To this end there will come a tipping point, where players will decide that they want to commit fully to their club instead of to their county. This will especially be true for players who see that their clubs have the chance of winning silverware.

5 – Every county will have professional CEOs

We have seen county after county embroil themselves in controversy, whether it be in terms of financial mismanagement or simply a cluelessness when it comes to dealing with the media. Whatever the case it has become clear that with the money that is involved in the game and the professionalism that is expected from county boards the time for professional chief executives is here.

Many counties already have them, and guess what? There is no controversy in those counties.

6 – The season will not change in length

The GAA had an opportunity over the past year to really address the debacle that is the fixtures calendar. They even set up a fixtures group to look at it. The Club Players Association sat on that group but left before the final options were put forward, citing frustration at the process.

It is telling that the one solution that was discussed but which did not make the cut as one of the final options was the splitting of the two seasons which would have meant the inter county and club games running separately and not side by side as they do now.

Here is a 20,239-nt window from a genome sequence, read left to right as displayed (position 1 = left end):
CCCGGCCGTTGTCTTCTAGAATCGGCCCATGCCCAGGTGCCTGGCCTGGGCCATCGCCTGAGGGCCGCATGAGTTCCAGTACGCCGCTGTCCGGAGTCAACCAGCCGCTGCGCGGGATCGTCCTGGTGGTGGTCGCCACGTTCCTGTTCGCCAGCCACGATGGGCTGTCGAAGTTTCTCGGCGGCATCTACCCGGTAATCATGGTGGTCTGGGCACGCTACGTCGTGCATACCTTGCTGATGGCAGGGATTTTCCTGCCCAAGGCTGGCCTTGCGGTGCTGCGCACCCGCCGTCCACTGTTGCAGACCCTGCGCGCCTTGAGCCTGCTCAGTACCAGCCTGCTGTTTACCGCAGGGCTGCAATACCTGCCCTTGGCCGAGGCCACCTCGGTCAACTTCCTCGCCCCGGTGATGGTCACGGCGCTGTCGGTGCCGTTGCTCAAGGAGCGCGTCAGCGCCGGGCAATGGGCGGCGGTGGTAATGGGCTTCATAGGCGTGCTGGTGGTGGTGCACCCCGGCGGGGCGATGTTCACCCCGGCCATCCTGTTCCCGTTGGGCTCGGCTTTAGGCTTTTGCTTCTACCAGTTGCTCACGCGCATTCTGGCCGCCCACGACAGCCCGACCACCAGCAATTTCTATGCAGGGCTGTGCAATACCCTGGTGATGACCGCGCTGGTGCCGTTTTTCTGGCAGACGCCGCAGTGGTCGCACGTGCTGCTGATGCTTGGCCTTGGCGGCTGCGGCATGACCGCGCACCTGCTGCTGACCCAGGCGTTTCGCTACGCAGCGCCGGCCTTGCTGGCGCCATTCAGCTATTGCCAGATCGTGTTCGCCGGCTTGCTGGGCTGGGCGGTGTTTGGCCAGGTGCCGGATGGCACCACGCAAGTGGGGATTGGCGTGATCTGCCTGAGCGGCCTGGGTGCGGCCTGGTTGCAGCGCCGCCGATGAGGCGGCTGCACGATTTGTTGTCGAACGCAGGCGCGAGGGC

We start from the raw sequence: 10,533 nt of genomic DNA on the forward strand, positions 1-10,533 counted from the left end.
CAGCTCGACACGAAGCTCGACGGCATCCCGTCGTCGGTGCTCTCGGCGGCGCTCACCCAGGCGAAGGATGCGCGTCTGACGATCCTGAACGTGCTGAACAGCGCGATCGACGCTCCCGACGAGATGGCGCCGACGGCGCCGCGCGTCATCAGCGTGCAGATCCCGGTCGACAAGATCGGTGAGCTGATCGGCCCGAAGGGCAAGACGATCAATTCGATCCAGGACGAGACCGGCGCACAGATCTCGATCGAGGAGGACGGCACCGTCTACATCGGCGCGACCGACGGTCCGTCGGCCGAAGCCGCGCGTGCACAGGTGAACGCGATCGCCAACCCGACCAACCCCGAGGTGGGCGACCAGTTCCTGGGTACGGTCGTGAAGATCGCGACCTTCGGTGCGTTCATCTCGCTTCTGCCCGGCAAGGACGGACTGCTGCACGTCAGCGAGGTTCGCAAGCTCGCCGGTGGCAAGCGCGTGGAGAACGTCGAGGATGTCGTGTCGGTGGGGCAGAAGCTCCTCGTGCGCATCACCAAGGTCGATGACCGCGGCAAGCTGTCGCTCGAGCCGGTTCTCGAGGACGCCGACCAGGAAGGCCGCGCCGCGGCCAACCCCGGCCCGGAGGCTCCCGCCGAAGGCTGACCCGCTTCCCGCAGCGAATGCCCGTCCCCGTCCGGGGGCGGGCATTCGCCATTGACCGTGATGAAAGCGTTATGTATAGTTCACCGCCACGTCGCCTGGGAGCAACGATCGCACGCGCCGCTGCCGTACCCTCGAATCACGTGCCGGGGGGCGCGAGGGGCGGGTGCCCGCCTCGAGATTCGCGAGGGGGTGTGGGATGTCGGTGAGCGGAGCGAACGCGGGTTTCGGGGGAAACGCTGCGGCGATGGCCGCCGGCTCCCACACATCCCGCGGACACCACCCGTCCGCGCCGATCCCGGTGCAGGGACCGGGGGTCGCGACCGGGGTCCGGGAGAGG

This is the only solution to stop the drain of players from the inter county game and give the club game the respect and prominence it deserves. But it was not allowed to go forward.

Those that run our game are determined to keep the inter county season at its current ridiculous length, with some teams playing 10 competitive games in a nine-month season when preseason is taken into consideration.

7 – More rule changes will happen in football

The forward mark will lead to two things. One is that sweepers will drop deeper and the long ball into the full forward, as envisaged, won’t materialise as often as people thought. The second change will be that teams will now look for twenty-yard diagonal passes into space 10 to 15 yards inside the opposition 50.

All this will lead to more tinkering as we seem to be hell bent on creating a game where the skill of high catching is awarded above all others.

8 – One underage inter county age group

The under 20 competition is not working at present and players are getting stretched too thinly across a range of teams and age groups. Under 17 and under 20 will be scrapped and a new under 19 championship will replace them.

And I think it will be a positive step. At present too many under 20 players are double jobbing with both the under 20 team and the county senior team. This does nothing to aid their development as individuals and it means that many under 20 squads have no chance of properly preparing for their championship because the management don’t have access to all of their best players for training, which is essential in today’s game.

“There will come a tipping point, where players will decide that they want to commit fully to their club instead of to their county. This will especially be true for players who see that their clubs have the chance of winning silverware.